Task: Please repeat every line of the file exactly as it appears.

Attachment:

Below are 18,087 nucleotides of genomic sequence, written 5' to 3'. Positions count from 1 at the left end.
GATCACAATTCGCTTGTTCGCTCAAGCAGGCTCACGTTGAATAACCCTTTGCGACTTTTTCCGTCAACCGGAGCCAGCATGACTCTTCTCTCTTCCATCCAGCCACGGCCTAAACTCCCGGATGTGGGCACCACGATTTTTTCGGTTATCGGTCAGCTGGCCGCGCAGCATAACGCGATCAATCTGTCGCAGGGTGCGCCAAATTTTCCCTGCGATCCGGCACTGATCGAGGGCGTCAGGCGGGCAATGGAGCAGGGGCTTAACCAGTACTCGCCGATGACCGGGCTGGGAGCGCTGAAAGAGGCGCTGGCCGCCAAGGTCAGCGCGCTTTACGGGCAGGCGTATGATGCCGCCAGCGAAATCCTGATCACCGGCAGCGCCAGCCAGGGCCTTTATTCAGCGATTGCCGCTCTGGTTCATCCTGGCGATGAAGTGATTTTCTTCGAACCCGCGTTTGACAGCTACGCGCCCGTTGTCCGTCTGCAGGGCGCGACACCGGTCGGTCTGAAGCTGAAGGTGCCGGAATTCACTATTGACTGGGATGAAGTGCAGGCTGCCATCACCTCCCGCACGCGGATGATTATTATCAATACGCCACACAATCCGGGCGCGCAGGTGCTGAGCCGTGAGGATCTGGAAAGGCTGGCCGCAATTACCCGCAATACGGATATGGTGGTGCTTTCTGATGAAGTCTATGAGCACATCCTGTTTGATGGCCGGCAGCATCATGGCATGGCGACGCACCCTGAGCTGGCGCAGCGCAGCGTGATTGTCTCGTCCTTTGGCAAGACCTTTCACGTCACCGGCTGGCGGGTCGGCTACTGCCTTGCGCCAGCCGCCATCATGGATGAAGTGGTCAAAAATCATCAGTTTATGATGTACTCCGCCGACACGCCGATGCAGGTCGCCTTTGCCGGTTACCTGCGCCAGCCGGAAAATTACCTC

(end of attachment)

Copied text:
Below are 18,087 nucleotides of genomic sequence, written 5' to 3'. Positions count from 1 at the left end.
GATCACAATTCGCTTGTTCGCTCAAGCAGGCTCACGTTGAATAACCCTTTGCGACTTTTTCCGTCAACCGGAGCCAGCATGACTCTTCTCTCTTCCATCCAGCCACGGCCTAAACTCCCGGATGTGGGCACCACGATTTTTTCGGTTATCGGTCAGCTGGCCGCGCAGCATAACGCGATCAATCTGTCGCAGGGTGCGCCAAATTTTCCCTGCGATCCGGCACTGATCGAGGGCGTCAGGCGGGCAATGGAGCAGGGGCTTAACCAGTACTCGCCGATGACCGGGCTGGGAGCGCTGAAAGAGGCGCTGGCCGCCAAGGTCAGCGCGCTTTACGGGCAGGCGTATGATGCCGCCAGCGAAATCCTGATCACCGGCAGCGCCAGCCAGGGCCTTTATTCAGCGATTGCCGCTCTGGTTCATCCTGGCGATGAAGTGATTTTCTTCGAACCCGCGTTTGACAGCTACGCGCCCGTTGTCCGTCTGCAGGGCGCGACACCGGTCGGTCTGAAGCTGAAGGTGCCGGAATTCACTATTGACTGGGATGAAGTGCAGGCTGCCATCACCTCCCGCACGCGGATGATTATTATCAATACGCCACACAATCCGGGCGCGCAGGTGCTGAGCCGTGAGGATCTGGAAAGGCTGGCCGCAATTACCCGCAATACGGATATGGTGGTGCTTTCTGATGAAGTCTATGAGCACATCCTGTTTGATGGCCGGCAGCATCATGGCATGGCGACGCACCCTGAGCTGGCGCAGCGCAGCGTGATTGTCTCGTCCTTTGGCAAGACCTTTCACGTCACCGGCTGGCGGGTCGGCTACTGCCTTGCGCCAGCCGCCATCATGGATGAAGTGGTCAAAAATCATCAGTTTATGATGTACTCCGCCGACACGCCGATGCAGGTCGCCTTTGCCGGTTACCTGCGCCAGCCGGAAAATTACCTC